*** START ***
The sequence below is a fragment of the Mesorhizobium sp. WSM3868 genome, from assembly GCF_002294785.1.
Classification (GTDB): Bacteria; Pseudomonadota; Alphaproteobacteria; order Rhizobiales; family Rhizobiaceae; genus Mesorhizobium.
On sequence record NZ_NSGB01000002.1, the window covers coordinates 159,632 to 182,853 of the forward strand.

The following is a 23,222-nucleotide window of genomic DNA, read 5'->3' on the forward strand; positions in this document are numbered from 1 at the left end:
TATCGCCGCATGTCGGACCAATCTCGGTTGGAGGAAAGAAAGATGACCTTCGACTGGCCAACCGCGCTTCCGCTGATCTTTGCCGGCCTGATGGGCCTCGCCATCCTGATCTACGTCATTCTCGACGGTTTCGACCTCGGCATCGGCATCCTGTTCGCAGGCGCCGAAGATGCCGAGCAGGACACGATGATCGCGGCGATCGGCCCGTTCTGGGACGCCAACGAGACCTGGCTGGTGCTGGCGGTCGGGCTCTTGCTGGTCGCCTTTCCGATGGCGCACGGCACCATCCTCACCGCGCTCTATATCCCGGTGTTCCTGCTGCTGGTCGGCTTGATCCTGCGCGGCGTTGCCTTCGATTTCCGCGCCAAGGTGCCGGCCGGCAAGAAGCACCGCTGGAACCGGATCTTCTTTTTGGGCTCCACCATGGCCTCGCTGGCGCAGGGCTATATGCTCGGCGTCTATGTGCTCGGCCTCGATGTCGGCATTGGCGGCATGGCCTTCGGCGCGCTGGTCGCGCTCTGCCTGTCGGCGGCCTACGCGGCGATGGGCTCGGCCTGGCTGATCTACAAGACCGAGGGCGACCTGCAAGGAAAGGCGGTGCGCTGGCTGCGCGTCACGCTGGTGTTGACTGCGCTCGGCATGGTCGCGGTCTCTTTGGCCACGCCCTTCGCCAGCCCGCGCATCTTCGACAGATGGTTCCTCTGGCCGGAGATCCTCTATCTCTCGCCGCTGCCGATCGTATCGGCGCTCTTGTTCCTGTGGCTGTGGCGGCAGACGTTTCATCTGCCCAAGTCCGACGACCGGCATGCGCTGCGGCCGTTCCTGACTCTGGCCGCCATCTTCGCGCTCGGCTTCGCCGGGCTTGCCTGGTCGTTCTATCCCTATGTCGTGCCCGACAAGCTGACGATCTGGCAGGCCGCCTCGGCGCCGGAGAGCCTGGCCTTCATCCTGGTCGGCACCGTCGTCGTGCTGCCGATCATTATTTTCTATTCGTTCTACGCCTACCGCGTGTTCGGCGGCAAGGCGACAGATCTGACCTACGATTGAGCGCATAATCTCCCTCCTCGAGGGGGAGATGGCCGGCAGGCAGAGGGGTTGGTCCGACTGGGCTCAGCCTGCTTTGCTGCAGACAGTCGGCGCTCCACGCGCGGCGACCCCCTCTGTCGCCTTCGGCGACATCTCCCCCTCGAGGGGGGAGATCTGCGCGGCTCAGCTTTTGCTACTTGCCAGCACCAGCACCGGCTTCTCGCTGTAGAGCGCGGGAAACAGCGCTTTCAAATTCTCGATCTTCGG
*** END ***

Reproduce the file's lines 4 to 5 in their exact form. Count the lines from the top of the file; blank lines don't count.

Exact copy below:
The following is a 23,222-nucleotide window of genomic DNA, read 5'->3' on the forward strand; positions in this document are numbered from 1 at the left end:
TATCGCCGCATGTCGGACCAATCTCGGTTGGAGGAAAGAAAGATGACCTTCGACTGGCCAACCGCGCTTCCGCTGATCTTTGCCGGCCTGATGGGCCTCGCCATCCTGATCTACGTCATTCTCGACGGTTTCGACCTCGGCATCGGCATCCTGTTCGCAGGCGCCGAAGATGCCGAGCAGGACACGATGATCGCGGCGATCGGCCCGTTCTGGGACGCCAACGAGACCTGGCTGGTGCTGGCGGTCGGGCTCTTGCTGGTCGCCTTTCCGATGGCGCACGGCACCATCCTCACCGCGCTCTATATCCCGGTGTTCCTGCTGCTGGTCGGCTTGATCCTGCGCGGCGTTGCCTTCGATTTCCGCGCCAAGGTGCCGGCCGGCAAGAAGCACCGCTGGAACCGGATCTTCTTTTTGGGCTCCACCATGGCCTCGCTGGCGCAGGGCTATATGCTCGGCGTCTATGTGCTCGGCCTCGATGTCGGCATTGGCGGCATGGCCTTCGGCGCGCTGGTCGCGCTCTGCCTGTCGGCGGCCTACGCGGCGATGGGCTCGGCCTGGCTGATCTACAAGACCGAGGGCGACCTGCAAGGAAAGGCGGTGCGCTGGCTGCGCGTCACGCTGGTGTTGACTGCGCTCGGCATGGTCGCGGTCTCTTTGGCCACGCCCTTCGCCAGCCCGCGCATCTTCGACAGATGGTTCCTCTGGCCGGAGATCCTCTATCTCTCGCCGCTGCCGATCGTATCGGCGCTCTTGTTCCTGTGGCTGTGGCGGCAGACGTTTCATCTGCCCAAGTCCGACGACCGGCATGCGCTGCGGCCGTTCCTGACTCTGGCCGCCATCTTCGCGCTCGGCTTCGCCGGGCTTGCCTGGTCGTTCTATCCCTATGTCGTGCCCGACAAGCTGACGATCTGGCAGGCCGCCTCGGCGCCGGAGAGCCTGGCCTTCATCCTGGTCGGCACCGTCGTCGTGCTGCCGATCATTATTTTCTATTCGTTCTACGCCTACCGCGTGTTCGGCGGCAAGGCGACAGATCTGACCTACGATTGAGCGCATAATCTCCCTCCTCGAGGGGGAGATGGCCGGCAGGCAGAGGGGTTGGTCCGACTGGGCTCAGCCTGCTTTGCTGCAGACAGTCGGCGCTCCACGCGCGGCGACCCCCTCTGTCGCCTTCGGCGACATCTCCCCCTCGAGGGGGGAGATCTGCGCGGCTCAGCTTTTGCTACTTGCCAGCACCAGCACCGGCTTCTCGCTGTAGAGCGCGGGAAACAGCGCTTTCAAATTCTCGATCTTCGG